An old hand at innovation
Updated: 2012-07-06 07:48
By Wu Yiyao (China Daily)
Mario Garnero sees huge potential in China's new-energy car sector. Gao Erqiang / China Daily
Where many people see problems, a Brazilian entrepreneur sees only challenges and solutions
Mario Garnero has a knack of turning his hand to things new. Garnero, 75, the chairman of Brasilinvest Group, has shuttled between Chinese cities carried by various airlines countless times down the years, but this time he decided to try something different.
"Instead of flying I chose high-speed trains so I could have a look at the hinterland it runs through," says Garnero, head of Brazil's first private development agency and one of the first Brazilian entrepreneurs to open an office in China after 1949.
Garnero is well known for his efforts in trying to marry exciting technologies and projects in China and Brazil, particularly new-energy cars.
He now wears the sobriquet "the father of the ethanol car" and has played a significant role in promoting cars driven by bio-fuel extracted from sugar cane, of which Brazil is a big producer.
Garnero says he was one of the first people to take mobile phone technology to Brazil, a ground-breaking step that would eventually revolutionize the country's communications industry.
But Garnero's horizon does not end with phones, and he sees a promising market for other ground-breaking technologies and plenty of opportunities for cooperation between China and Brazil.
"We see more and more cars in China, which used to be a kingdom of bikes, and we are finding ways of turning the cars into clean-energy ones," he says.
Garnero says he and his team visited plants of BYD Co Ltd, one of the largest Chinese automakers, this year and last year, and he was impressed.
"There are plenty of opportunities for cooperation between Chinese and Brazilian enterprises in new-energy cars," says Garnero, who has a background in both engineering and the law.
Garnero says he has been on the lookout for sectors that are "ahead of the curve" and that could profit from his experience. There are great opportunities in promoting patent and intellectual property rights partnerships resulting from joint ventures of companies of both countries, he says.
"The trade of the future will be knowledge intensive. I would also look into bioenergy and solar energy."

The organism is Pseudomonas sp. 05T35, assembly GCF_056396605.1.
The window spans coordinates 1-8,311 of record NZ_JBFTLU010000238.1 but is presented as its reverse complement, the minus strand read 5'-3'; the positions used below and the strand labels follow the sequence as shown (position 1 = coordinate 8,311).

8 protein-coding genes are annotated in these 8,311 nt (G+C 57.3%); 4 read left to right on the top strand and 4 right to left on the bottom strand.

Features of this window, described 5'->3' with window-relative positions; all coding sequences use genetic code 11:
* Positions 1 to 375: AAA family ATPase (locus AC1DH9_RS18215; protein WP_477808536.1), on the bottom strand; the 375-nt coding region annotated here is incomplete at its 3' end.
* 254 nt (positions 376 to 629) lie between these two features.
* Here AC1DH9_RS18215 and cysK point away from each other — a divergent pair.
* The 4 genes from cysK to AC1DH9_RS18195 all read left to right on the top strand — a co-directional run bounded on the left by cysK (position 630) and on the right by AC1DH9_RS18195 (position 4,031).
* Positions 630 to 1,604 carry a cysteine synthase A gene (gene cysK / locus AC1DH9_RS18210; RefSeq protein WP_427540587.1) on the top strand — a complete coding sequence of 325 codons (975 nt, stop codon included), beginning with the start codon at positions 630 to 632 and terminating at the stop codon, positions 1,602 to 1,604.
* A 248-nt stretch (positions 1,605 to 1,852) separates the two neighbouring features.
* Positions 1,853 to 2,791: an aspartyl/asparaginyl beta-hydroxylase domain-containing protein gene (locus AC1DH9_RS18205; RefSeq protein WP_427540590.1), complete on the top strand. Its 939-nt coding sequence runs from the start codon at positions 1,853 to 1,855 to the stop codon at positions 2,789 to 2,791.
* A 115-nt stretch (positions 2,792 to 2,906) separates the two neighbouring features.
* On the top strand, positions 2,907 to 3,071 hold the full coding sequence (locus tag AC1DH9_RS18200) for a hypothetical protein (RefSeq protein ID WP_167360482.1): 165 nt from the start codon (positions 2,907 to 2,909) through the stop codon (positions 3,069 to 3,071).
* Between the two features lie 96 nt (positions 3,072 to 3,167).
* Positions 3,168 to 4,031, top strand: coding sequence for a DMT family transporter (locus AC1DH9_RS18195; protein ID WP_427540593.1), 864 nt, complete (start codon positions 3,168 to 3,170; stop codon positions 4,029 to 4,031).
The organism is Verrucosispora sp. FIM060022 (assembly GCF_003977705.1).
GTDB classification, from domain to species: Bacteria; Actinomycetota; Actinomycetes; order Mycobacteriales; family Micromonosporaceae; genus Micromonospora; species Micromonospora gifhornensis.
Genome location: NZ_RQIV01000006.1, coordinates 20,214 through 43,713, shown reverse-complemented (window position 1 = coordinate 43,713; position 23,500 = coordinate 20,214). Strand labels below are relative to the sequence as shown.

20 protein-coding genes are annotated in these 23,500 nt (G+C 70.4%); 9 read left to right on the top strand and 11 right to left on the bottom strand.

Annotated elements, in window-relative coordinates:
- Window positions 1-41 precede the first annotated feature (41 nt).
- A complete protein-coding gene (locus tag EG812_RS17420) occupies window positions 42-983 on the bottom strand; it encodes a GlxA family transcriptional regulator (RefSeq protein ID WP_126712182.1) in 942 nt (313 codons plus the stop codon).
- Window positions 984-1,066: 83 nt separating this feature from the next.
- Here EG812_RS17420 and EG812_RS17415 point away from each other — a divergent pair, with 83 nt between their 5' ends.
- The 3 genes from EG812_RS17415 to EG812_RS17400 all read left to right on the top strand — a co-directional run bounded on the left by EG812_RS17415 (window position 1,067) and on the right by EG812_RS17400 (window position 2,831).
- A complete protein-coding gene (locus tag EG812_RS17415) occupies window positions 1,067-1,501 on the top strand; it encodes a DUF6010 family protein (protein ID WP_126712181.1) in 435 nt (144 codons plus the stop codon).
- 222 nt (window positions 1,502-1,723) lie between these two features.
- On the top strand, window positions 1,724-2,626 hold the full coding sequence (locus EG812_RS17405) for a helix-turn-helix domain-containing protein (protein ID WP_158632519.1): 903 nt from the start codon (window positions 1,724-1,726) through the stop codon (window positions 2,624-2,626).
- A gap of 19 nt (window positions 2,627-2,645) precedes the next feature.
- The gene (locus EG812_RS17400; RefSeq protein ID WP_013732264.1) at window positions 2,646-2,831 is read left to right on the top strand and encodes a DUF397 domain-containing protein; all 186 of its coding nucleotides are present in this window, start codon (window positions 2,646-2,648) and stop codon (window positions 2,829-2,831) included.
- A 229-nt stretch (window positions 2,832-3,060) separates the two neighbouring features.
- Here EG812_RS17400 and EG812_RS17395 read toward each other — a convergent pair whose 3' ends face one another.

Nanotech, biotech, robotics and new-energy technologies are Garnero's current interests. The experience of developing the pro-ethanol program from scratch in Brazil in the early 1980s, as well as prototype projects developed in Brazil with mobile phones and personal computers, greatly benefited his career, he says.
Brasilinvest, which he set up in 1975, has become one of the largest investment agencies in Brazil and has 80 associates in 16 countries. It is involved in financial, telecommunications, infrastructure, real estate, environmental, health, agricultural and other sectors in Brazil and abroad. It says it has attracted investments of about $16 billion to Brazil, and its net worth is put at more than $1.5 billion, with the value of its project portfolio $6 billion.
Garnero says that close ties between China and Brazil would benefit the world at large, both economically and environmentally.
"The Brazil-China economic partnership has already made China Brazil's most important trading partner, and we are only scratching the surface."
Brasilinvest's first China-related project was in 1981, and since then Garnero has watched trade boom. Now it has 21 projects linked with China. Partnerships between Brazil and China have extended to essentially every industry, he says, and the two countries' comparative advantages make them more partners than competitors.
However, Brazil must increase the value-added element in its exports to China, he says. Trade in commodities aside, there are many fields of technology in which Brazil could develop research and development activities with China, he says, agricultural and offshore oil drilling being two examples.
As more and more graduates in China become start-up entrepreneurs after completing their college education, Garnero offers his suggestions to this group of young business people.
"You really need to know that you wake up everyday to do something you love, with a big smile on your face. If that's not the case, take the courage to change."
Garnero says he has often read Winton Churchill's memoirs, which instilled in him the idea that to succeed one must persevere.
Having the right connections is also important, and among his friends are former US presidents Bill Clinton and George W. Bush, and former French president Valery Giscard d'Estaing, he says. His Chinese friends include Yue-sai Kan, the former TV program host who established a successful cosmetic brand, later snapped up by L'Oreal.
"Be an early investor and surround yourself with the best in terms of talented executives and advisers," Garnero says.
"It all comes to the quality of the people you are networked with."
In evaluating how successful China has become on the world stage, Garnero looks no further than his family. "You can tell how Chinese economic development is impacting the entire world by the increasing number of people who are learning Chinese language in Brazil. My 2-year-old granddaughter is learning Chinese at her kindergarten."
(China Daily 07/06/2012 page17)